Celebrating and remembering the men and women who were connected to the aircrafts of World War II is what the American Airpower Heritage Museum does best. The museum is a great way to learn about the history of the war that changed the course of human history forever. Permanent exhibits include nose art panels with pin-up like images, a Veterans Wall of Honor, and an American Combat Airman Hall of Fame. The museum also has a large collection of oral histories and encourages all aviation veterans of World War II to tell their story before it is too late. A library completes the grounds and summer camps are held for the children of the area.
Originally the structure was built to serve as a railroad station for the town of Texon, it has been passed around from one place to another since then. The structure has also been home to a feed store and attempted to be converted into a house. It has since been bought and restored to serve as a museum providing information about the history of railroads.
The crater here was formed probably about 50,000 years ago, in pre-historic times; there are four smaller craters in the area that were formed at the same time. The Odessa Meteor Crater Museum protects and takes care of these craters. It is well-facilitated and displays a number of items connected with the Odessa crater, like tektites, meteorites and other space material. The largest of them is a 300 pound meteorite, also displayed at the museum. The crater itself is about 500 feet wide and 15 feet deep, but it used to be approximately 100 feet (30.48 meters) deep.
For those of you interested in the petroleum industry, the Petroleum Museum is the place to visit when in Midland. This is the first museum of its kind and traces the history of the men and women who first helped to make the industry such a success. The facility houses murals and dioramas, and a special section on the relationship between transportation and petroleum which includes a real race-car. Every other year, the museum inducts members into its hall of fame, the likes of which includes George H.W. Bush. With a gift store and summer camps for kids, there is always something to learn or see at the Petroleum Museum.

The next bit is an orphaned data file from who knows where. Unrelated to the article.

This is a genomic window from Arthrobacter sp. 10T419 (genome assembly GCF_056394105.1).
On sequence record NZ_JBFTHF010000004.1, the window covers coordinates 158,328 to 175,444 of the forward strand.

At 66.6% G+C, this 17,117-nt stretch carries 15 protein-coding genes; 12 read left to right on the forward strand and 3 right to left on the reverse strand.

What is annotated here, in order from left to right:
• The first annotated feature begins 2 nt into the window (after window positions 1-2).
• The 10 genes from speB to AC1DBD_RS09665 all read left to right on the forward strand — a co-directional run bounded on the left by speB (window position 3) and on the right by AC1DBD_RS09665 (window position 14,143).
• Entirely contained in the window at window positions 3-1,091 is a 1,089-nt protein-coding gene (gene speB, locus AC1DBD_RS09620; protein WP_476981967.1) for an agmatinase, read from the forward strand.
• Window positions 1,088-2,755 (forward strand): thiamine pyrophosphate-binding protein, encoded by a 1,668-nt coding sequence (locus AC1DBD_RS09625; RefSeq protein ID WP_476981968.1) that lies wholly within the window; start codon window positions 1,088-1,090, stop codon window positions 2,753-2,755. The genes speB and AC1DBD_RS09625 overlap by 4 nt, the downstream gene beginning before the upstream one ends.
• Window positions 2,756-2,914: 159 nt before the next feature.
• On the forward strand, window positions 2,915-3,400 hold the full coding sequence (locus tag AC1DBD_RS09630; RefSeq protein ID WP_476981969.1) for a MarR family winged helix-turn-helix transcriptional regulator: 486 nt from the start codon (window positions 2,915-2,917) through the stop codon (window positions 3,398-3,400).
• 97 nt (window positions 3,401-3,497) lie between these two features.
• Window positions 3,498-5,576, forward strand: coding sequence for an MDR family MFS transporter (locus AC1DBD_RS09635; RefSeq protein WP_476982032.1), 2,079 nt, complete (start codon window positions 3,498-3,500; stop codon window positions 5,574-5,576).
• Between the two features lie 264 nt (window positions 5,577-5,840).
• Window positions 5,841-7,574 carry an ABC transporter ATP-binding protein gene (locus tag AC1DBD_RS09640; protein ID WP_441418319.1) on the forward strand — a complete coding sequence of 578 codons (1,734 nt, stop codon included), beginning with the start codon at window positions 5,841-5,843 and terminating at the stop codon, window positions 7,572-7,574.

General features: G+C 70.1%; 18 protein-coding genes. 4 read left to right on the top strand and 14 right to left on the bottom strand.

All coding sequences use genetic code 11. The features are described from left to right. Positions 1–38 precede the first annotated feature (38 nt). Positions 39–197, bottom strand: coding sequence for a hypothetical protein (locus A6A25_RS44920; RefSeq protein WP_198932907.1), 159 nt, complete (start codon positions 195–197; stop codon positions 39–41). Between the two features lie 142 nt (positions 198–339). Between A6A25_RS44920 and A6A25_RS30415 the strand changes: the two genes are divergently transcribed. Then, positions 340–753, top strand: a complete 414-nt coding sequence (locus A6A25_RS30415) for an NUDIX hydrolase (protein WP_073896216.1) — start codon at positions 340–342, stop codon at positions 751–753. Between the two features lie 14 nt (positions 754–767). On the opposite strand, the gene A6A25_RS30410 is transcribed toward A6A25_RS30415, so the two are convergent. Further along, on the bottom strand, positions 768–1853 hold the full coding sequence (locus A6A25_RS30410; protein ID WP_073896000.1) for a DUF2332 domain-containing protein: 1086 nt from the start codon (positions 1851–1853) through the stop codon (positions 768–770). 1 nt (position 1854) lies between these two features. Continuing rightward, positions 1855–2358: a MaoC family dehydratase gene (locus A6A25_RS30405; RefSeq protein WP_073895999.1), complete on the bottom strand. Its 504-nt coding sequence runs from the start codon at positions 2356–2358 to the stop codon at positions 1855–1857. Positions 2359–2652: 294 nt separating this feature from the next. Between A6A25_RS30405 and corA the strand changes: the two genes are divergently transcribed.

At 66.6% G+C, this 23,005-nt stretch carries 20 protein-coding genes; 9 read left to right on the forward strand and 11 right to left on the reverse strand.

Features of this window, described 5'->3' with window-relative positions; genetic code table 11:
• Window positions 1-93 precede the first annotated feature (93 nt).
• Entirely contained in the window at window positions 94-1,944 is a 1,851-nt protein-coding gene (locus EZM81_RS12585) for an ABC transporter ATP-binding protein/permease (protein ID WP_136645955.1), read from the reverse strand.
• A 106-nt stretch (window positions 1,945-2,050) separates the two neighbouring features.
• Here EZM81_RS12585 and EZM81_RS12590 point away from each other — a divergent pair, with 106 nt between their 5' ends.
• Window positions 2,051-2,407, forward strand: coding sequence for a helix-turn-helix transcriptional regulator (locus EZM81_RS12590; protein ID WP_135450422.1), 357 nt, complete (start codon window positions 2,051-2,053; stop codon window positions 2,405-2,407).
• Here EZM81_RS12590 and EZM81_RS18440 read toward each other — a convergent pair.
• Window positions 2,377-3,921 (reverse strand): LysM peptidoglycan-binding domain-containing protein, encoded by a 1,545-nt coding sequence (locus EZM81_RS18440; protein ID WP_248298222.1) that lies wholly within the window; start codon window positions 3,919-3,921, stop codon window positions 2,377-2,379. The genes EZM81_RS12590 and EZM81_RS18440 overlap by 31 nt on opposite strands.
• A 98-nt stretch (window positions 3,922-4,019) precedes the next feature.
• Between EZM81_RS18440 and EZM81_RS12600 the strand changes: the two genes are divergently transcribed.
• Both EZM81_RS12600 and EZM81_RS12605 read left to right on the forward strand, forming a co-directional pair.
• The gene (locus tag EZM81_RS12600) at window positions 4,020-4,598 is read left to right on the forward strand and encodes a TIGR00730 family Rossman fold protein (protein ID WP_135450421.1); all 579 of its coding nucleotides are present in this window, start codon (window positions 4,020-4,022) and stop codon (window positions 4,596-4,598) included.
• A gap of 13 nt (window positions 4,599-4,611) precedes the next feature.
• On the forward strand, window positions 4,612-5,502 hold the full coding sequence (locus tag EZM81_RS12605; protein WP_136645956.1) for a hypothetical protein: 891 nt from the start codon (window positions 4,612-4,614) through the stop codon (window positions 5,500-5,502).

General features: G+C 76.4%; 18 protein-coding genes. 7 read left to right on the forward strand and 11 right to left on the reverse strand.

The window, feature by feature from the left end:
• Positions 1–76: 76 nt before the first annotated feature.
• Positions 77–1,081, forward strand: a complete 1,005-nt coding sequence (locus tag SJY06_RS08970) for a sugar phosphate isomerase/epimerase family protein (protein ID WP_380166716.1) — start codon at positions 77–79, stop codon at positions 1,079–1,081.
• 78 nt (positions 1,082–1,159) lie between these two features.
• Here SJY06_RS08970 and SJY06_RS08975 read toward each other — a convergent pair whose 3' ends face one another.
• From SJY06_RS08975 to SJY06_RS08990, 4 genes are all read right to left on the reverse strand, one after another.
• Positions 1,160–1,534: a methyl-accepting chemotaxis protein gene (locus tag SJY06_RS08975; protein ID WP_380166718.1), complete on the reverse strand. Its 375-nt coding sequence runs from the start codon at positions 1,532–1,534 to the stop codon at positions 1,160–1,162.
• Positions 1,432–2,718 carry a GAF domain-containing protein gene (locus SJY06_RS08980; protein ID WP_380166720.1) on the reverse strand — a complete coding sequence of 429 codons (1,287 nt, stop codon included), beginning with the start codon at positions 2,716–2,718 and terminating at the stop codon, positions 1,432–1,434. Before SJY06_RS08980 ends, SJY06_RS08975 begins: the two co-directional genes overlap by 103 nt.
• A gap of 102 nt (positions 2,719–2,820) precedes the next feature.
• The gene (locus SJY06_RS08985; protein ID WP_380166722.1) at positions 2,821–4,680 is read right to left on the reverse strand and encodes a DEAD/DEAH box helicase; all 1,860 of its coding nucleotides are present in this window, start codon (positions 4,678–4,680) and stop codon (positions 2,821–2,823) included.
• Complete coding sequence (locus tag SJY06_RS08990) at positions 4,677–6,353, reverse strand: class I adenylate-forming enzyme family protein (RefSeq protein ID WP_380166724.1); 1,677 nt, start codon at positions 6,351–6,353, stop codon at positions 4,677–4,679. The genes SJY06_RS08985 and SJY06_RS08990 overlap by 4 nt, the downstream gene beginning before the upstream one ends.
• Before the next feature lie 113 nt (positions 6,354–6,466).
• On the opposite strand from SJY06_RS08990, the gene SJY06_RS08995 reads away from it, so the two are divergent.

The Folger Gallery is dedicated to bringing fine art to art collectors. You can shop online or venture into the store to find your favorite art pieces. From impressionism to realism, the gallery also stocks sculptures and prints. Other unique items include Ceramic Celtic Crosses and porcelain collectibles. Stop in to view these original art works, that are directly from the artist, and bring one home today.
Unlike any other library, the Haley Memorial Library and History Center is truly a destination for historians and writers interested in the West. This research facility contains volumes found nowhere else detailing life in the West for early settlers. A number of different authors and historians have used the research center to add detailed and accurate information to stories or accounts. So even if you aren't planning on writing a novel anytime soon, you should still stop in to learn a little something about the history of the west that helped to shape the psyche of the United States.